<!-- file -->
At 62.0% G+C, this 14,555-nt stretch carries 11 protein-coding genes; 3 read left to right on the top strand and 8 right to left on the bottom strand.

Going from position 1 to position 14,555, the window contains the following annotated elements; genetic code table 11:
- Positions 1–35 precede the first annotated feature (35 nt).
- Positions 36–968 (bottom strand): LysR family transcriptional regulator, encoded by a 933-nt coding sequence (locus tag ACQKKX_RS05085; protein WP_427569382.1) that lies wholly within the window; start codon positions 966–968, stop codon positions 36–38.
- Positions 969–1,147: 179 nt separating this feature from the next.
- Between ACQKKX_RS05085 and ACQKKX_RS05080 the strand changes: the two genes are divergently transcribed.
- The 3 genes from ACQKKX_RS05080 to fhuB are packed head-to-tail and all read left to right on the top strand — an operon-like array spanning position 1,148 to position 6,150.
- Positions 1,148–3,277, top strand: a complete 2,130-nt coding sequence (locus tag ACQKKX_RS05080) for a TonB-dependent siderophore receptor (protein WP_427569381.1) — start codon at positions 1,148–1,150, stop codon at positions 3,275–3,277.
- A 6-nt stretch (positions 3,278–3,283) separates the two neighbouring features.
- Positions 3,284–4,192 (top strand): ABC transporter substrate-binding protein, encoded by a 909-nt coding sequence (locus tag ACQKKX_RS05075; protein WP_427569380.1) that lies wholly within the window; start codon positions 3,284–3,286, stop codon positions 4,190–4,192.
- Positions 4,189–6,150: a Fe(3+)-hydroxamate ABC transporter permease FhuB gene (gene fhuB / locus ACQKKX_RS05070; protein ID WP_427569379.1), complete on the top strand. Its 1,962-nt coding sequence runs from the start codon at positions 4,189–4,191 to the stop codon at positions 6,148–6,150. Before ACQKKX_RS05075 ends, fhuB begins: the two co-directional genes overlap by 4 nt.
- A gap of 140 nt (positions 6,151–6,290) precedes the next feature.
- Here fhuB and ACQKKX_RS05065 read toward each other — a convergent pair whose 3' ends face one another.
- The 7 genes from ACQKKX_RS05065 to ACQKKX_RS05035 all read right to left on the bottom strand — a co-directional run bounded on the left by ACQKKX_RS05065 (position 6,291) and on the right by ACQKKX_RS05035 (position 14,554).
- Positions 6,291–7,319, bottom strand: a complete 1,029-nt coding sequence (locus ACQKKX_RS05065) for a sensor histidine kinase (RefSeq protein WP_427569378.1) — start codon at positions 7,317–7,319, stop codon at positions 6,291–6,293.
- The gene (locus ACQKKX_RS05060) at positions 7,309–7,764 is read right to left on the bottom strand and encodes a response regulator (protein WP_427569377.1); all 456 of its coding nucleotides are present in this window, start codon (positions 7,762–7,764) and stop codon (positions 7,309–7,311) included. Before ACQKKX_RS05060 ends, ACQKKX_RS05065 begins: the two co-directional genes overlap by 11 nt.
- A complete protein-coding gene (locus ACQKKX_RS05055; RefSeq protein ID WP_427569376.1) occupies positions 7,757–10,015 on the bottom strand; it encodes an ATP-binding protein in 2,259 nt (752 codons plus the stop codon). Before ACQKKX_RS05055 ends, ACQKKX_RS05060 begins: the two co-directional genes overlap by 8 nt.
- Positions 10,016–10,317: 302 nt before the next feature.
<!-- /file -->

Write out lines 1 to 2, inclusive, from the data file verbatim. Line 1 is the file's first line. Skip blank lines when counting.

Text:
At 62.0% G+C, this 14,555-nt stretch carries 11 protein-coding genes; 3 read left to right on the top strand and 8 right to left on the bottom strand.

Going from position 1 to position 14,555, the window contains the following annotated elements; genetic code table 11: